Recently James and his cousin Kaitlyn both have been able to get involved with a company that is conducting clinical research trials, and it’s been a hugely positive experience. From the time James was diagnosed, we’ve heard about taking part in some of these trials. In the early years, the logistics didn’t work out well for us. It was too hard for us to take part for a number of reasons. Now that James is a teenager, thankfully we’re able to participate.

And it has been awesome.

First of all, I think there is a lot of value in participating in something that could potentially increase the quality of life for people with diabetes. James has not participated yet in a trial for a potential diabetes cure, but how amazing would that be? He would certainly be interested! In the meantime, he’s done a few studies testing out diabetes technology improvements. In our family we’re big fans of technological improvements! Just since James’ diagnosis we’ve seen so many life-changing innovations, and we’ve embraced pretty much all of them. I think James feels some kind of satisfaction in knowing that he’s a part of it all.

Then there’s the fact that James is a burgeoning scientist. So far he isn’t interested in going into medicine, as he prefers physics, but he is fascinated with the whole process each time he participates in a study. It’s a great opportunity for a teenager to see an academic subject such as science in action. He always asks good questions of the technicians and is interested in processes and procedures and understanding why they need to do the things they do.

And, of course, there is the compensation factor. If I’m being honest, that’s James’ favorite part. Studies like these regularly provide compensation. The first really big study netted him enough cash that I was curious to see how he spent it. I was gratified to see that he put aside two-thirds of it for college and other savings, but he still had a nice chunk left over for spending. And what did he buy? Well, he’s a teenage boy. He bought video games, movie tickets, and snacks — more than he’d bought in many years prior, and he loved every minute of it.

I personally think participating in medical trials is one of the unforeseen positive side effects of a diabetes diagnosis!

So are there any downsides to participation? Well, there are a few that everyone should evaluate.

For me it hasn’t been super easy. The last trial James participated in meant that I drove him to a clinic 50 miles away five times in about a month. I also needed to find childcare for my other kids on clinic days. Thankfully this wasn’t too difficult for me to arrange and we made it happen, but it could be hard for other families.

I was worried about clinic days and James missing school. He’s involved in a lot of honors and AP classes, and it’s easy to get behind. Still, in this endeavor his teachers were extremely supportive. I think they realized the value in what he was doing. It not only benefitted the diabetes community as a whole, but it had some educational value for him too. And — and this is an incredible coincidence — when he showed up to the clinic, he discovered that he would be spending the whole day seated next to a friend of his who happened to share all the same classes that semester (they were in different periods but had the same courses and teachers!). Let it be noted that James attends a high school with some 2,500 kids, so really this was almost miraculous.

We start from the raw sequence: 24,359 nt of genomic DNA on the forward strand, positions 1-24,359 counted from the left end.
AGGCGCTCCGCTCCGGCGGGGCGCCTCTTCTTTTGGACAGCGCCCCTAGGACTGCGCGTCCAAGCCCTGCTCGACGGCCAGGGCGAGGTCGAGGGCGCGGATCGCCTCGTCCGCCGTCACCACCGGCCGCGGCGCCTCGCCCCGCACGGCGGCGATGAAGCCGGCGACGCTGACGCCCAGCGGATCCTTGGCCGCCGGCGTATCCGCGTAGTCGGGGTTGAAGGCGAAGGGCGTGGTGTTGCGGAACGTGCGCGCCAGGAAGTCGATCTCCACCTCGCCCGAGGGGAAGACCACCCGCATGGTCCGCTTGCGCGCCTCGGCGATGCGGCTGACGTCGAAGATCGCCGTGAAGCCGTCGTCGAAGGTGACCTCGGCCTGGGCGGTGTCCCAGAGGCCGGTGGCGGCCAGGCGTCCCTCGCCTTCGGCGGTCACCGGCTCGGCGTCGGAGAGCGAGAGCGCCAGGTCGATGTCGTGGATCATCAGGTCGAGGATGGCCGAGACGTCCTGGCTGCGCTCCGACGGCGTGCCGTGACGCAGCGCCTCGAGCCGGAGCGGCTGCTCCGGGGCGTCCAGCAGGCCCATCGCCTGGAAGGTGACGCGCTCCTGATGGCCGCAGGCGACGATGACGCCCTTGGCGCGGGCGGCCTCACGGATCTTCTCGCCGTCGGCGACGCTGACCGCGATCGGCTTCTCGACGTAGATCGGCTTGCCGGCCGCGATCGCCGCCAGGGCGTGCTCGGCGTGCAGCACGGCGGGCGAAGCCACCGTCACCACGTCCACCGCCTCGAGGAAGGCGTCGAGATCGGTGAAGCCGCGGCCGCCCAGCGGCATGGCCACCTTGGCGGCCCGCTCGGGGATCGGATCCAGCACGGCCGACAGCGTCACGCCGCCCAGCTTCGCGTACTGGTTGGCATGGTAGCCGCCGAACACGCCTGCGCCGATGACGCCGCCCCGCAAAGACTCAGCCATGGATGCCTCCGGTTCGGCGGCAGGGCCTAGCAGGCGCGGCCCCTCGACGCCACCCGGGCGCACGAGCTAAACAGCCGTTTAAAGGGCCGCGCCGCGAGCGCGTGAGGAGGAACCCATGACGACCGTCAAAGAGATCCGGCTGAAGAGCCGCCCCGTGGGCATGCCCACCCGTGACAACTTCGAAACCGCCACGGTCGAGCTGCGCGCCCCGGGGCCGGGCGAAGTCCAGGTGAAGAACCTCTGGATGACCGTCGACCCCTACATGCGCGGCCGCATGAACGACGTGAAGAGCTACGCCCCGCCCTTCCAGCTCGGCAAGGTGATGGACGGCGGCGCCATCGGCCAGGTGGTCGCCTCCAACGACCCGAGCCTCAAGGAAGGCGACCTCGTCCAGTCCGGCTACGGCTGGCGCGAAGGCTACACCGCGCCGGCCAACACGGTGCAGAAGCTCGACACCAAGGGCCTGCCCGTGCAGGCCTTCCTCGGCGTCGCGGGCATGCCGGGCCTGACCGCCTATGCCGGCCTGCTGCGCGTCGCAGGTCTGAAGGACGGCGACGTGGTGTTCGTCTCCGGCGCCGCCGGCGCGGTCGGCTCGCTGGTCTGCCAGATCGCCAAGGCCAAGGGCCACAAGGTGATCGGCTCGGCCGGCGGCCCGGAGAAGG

Of course, neither teenager spent much time at the clinic studying. Instead, the clinicians make the experience as enjoyable as possible for the teens. In this trial they spend most of the morning watching movies on a big screen, and they’re allowed to request whatever food they want to eat. James was really excited to eat noodle cups.

And that pretty much embodies our experience with medical trials! We’re grateful for all of it — the research it sheds on something we’re passionate about, the opportunity to earn a little extra money — and for James it’s just kind of fun to relax for a day, surrounded by buddies, eating a cup of noodles. Let’s hear it for science!

Disclaimer: The experiences and suggestions recounted in these articles are not intended as medical advice, and they are not necessarily the “typical” experiences of families with a child who has type 1 diabetes. These situations are unique to the families depicted. Families should check with their healthcare professionals regarding the treatment of type 1 diabetes and the frequency of blood glucose monitoring. Jen and Kim are real moms of kids with type 1 diabetes and have been compensated for their contributions to this site.

Related topics:
No Fundraising Required: Six Other Ways to Support Diabetes Research
Type 1 Diabetes Is a Full-Time Job — With Perks
People in the Know: Giving Back

Recent posts from Jen & Kim

Read more about Jen & Kim